Either way this Hyundai delivers terrifically consistent, feelsome and quick steering, with suspension that feels like it keeps weight evenly distributed front to rear.

The N never feels light on its feet and it can feel very buttoned down up until the Pirelli P Zero tyres start to be really pressed. When that occurs they give up grip in a sharper, less progressive fashion than in the Golf – in the first instance they hang on hard at the front end to the point of understeer, then the rear pivot point can be terse.

It should be noted that the i30 can be thrown through a set of corners at a faster pace than the Golf, and its prize fighter-agility and control does indeed enter the realms of harder, racetrack-focused rivals.

But heavier, harder, grippier, louder isn’t always what a hot hatch is about, and the GTI Original on the road can ultimately be more playful, fun and communicative. Conversely, only the i30 N will have you covered for racetrack usage over its (two-calendars-longer) five-year/unlimited kilometre warranty, and that really says it all.

But the South Korean-badged contender also requires annual or 10,000km servicing intervals totalling between $1595 over five years or 50,000km, and $2650 should 70,000km come up first.

The German needs annual or 15,000km check-ups, totalling $2581 over five years or 75,000km – so, in short, if you don’t cover many kays the former is cheaper, but if you do the latter is more affordable. Another dead-heat, it seems.



Had we tested a five-door Golf GTI at $41,490 (plus orc) the i30 N could have topped this test. But at $38,490 driveaway until October, in addition to sweeter suspension than its sibling, the Original is both better value and more fun than any other Golf.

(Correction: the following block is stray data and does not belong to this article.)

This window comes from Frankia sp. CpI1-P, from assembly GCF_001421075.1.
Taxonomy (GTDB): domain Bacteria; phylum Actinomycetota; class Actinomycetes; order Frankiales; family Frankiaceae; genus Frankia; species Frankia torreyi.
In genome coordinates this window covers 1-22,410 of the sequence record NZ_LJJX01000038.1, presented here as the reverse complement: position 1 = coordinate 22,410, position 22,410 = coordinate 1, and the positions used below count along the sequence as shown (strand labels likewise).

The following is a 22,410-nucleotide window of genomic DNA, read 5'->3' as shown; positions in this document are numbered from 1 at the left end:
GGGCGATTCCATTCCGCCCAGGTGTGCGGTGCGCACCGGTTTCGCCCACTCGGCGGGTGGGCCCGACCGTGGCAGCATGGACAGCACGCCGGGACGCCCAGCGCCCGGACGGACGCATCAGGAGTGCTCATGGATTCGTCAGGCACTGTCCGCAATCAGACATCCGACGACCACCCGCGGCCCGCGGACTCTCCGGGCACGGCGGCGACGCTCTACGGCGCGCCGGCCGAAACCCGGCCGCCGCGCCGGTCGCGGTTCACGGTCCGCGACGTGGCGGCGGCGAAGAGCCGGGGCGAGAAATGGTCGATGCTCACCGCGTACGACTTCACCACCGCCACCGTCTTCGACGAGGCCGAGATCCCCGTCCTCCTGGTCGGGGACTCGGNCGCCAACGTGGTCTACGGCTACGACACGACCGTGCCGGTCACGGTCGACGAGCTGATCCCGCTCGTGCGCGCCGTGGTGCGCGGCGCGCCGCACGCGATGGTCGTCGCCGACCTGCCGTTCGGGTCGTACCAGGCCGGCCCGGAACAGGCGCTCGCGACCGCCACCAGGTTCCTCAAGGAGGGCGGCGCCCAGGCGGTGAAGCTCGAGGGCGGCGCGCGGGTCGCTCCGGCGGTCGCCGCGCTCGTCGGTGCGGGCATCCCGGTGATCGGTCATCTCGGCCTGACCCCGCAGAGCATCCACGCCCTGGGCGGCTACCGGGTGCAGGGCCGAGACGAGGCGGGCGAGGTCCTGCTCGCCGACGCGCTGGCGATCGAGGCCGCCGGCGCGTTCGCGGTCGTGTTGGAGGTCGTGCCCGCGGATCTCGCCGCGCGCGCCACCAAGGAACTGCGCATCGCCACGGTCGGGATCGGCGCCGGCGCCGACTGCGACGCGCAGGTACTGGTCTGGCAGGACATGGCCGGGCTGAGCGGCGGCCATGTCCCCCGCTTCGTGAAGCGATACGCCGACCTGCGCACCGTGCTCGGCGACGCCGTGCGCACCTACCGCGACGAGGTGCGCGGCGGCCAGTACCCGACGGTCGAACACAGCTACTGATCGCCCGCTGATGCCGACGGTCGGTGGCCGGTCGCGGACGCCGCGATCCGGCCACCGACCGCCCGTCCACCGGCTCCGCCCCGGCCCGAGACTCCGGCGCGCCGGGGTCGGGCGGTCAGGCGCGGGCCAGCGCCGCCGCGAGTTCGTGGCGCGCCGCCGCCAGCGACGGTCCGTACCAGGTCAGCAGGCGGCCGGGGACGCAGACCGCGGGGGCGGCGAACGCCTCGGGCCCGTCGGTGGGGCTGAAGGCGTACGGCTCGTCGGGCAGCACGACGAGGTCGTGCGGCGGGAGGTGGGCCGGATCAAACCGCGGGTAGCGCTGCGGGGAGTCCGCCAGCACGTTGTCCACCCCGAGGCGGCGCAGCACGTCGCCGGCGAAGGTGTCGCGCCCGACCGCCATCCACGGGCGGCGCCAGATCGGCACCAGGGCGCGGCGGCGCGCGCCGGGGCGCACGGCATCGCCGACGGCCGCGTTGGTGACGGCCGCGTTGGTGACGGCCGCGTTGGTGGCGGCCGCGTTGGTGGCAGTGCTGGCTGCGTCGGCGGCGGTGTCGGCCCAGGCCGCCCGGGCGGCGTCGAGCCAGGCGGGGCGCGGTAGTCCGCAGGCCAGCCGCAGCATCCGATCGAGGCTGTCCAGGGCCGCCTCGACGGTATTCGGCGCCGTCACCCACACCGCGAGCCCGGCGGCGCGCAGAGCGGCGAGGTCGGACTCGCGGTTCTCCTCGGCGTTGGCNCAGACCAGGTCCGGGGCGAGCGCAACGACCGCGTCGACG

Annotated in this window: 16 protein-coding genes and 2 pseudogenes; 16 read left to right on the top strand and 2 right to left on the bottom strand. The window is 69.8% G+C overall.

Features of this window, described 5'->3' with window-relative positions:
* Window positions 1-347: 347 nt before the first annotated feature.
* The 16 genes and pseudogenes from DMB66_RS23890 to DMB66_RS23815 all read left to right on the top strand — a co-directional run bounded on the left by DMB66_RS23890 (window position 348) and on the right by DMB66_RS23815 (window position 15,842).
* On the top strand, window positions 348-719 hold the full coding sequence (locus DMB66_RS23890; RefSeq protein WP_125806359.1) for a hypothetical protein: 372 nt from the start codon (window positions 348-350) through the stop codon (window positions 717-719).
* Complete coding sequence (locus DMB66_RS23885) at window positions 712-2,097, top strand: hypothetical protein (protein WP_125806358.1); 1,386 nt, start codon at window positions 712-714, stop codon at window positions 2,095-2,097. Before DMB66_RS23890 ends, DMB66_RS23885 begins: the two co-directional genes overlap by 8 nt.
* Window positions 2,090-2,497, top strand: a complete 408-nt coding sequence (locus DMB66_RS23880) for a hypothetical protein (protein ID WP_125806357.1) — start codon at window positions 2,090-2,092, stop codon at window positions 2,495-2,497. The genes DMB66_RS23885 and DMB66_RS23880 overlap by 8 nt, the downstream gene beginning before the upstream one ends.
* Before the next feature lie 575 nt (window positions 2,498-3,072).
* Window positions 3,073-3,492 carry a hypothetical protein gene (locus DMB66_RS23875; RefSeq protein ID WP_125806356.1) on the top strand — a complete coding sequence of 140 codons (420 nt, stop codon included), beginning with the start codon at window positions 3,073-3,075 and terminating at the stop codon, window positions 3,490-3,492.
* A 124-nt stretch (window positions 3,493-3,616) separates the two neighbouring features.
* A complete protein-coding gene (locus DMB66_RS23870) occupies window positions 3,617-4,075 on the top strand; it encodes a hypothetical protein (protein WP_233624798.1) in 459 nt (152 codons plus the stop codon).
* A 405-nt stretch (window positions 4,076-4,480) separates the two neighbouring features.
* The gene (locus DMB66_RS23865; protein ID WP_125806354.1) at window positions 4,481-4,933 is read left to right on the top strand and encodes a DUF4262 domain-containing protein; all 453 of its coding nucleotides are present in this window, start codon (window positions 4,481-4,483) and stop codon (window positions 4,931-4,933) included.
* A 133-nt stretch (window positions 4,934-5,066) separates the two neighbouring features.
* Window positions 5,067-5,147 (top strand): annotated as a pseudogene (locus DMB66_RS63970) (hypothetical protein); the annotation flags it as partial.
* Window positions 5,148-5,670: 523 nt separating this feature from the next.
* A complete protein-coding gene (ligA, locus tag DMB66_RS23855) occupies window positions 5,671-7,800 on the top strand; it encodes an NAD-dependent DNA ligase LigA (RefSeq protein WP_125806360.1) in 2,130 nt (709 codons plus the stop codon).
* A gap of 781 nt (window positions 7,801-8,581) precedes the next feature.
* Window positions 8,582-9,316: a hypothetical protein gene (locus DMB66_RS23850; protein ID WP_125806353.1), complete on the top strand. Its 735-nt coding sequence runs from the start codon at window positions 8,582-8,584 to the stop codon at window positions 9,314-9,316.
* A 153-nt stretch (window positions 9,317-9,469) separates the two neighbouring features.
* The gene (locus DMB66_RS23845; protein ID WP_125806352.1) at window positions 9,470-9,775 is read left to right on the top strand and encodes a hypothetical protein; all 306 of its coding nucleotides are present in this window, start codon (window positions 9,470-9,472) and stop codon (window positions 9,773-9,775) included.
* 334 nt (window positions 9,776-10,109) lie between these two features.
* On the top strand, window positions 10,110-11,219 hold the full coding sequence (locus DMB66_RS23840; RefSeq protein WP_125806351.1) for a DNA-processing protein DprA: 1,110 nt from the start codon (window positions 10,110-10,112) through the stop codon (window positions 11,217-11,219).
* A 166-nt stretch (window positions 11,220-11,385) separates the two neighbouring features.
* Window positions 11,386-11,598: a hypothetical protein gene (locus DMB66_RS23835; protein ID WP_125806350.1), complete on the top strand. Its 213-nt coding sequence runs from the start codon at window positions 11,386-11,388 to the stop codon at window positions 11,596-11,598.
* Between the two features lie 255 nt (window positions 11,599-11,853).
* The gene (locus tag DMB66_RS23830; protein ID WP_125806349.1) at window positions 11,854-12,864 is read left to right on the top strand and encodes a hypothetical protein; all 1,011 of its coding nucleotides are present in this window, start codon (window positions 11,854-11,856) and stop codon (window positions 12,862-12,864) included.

With a beautifully finished cabin, terrific sports buckets, superb rear accommodation (which makes up for the lack of back doors), a delightful engine and transmission, smooth ride quality and brilliant dynamics, it’s tough to expect more for the price.

This is called a road test for a reason, but if racetrack-hunting is on the agenda then the Hyundai offers such a compelling proposition. It’s a big-name hunter, alright, but perhaps not of this GTI Original. On the road the i30 N feels more aggressive, angrier, sharper and harder; yet it also feels cheaper, heavier, noisier and bumpier.

But while the Volkswagen comes closest to nailing that three-tier criteria – because it is the most affordable, practical, fleet-footed fun for the road – it also isn’t long for this world. Within four months a facelifted DSG- and five-door-only Golf GTI range will lob complete with a higher 180kW … and an i30 N-matching LSD included.

Did someone say, rematch?

Volkswagen Golf GTI Original – 5.0 stars

Hyundai i30 N – 4.5 stars

Filed under 2019 Volkswagen Golf GTI